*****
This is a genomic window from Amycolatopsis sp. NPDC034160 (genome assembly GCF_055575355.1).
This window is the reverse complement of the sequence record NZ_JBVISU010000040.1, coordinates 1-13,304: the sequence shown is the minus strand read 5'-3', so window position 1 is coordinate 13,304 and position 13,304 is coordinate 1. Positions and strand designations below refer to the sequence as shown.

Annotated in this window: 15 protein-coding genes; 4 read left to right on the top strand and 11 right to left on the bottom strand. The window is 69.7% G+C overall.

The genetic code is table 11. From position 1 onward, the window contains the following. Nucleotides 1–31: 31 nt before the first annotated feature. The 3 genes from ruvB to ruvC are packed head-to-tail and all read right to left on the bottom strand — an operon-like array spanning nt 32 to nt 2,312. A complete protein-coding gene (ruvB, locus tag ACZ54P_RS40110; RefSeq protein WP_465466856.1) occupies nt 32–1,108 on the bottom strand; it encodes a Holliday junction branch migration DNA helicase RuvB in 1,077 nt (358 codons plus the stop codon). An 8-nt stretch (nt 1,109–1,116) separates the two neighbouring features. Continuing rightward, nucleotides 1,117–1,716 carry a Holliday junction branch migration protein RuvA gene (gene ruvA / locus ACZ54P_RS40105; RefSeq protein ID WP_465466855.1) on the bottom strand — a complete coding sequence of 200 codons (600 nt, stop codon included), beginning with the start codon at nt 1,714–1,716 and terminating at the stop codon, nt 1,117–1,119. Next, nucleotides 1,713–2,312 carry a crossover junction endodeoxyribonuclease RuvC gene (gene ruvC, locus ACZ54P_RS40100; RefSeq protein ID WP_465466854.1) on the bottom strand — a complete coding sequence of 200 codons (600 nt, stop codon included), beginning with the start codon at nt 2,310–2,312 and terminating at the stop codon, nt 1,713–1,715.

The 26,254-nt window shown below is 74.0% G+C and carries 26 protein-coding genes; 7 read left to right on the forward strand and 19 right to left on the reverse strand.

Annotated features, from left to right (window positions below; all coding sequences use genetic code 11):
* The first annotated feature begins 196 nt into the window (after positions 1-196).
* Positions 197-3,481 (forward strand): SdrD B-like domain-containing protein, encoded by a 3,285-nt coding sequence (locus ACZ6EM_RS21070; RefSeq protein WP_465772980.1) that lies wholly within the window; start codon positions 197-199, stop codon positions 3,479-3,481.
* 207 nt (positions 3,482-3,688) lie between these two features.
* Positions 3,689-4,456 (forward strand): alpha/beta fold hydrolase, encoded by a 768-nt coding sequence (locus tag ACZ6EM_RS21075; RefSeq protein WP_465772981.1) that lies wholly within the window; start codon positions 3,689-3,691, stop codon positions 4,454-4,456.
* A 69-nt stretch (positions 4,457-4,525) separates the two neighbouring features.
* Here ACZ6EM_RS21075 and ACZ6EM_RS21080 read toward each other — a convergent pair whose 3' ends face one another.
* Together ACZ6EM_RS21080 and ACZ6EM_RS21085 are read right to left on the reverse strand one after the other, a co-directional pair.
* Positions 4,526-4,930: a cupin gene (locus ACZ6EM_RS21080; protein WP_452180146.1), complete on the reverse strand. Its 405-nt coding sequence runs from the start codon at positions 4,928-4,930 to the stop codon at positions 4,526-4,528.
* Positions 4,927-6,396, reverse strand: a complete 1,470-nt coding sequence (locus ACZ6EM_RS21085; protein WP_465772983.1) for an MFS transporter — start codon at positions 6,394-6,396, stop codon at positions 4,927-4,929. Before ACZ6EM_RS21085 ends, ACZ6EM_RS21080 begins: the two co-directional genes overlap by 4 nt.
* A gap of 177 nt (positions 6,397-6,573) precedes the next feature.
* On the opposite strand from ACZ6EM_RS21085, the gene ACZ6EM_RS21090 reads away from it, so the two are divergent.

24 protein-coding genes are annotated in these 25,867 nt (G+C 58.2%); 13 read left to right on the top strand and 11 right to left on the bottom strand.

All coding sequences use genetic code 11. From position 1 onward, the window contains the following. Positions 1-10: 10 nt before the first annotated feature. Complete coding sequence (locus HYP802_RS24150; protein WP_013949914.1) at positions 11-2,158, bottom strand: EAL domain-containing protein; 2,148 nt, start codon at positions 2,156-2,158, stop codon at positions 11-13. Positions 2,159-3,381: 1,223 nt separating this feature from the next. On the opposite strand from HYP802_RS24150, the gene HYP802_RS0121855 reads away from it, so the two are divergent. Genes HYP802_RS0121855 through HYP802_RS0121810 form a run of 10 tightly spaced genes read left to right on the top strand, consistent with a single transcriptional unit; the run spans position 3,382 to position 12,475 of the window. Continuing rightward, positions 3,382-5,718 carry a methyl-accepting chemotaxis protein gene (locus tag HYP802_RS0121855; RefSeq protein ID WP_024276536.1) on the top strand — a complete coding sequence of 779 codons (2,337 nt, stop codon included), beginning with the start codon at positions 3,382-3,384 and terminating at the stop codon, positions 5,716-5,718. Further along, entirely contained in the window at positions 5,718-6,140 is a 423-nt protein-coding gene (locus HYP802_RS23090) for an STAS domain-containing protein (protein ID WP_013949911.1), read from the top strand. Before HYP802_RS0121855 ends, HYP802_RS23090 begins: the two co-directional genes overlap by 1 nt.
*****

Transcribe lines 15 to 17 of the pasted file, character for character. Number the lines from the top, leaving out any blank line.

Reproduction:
* Positions 4,927-6,396, reverse strand: a complete 1,470-nt coding sequence (locus ACZ6EM_RS21085; protein WP_465772983.1) for an MFS transporter — start codon at positions 6,394-6,396, stop codon at positions 4,927-4,929. Before ACZ6EM_RS21085 ends, ACZ6EM_RS21080 begins: the two co-directional genes overlap by 4 nt.
* A gap of 177 nt (positions 6,397-6,573) precedes the next feature.
* On the opposite strand from ACZ6EM_RS21085, the gene ACZ6EM_RS21090 reads away from it, so the two are divergent.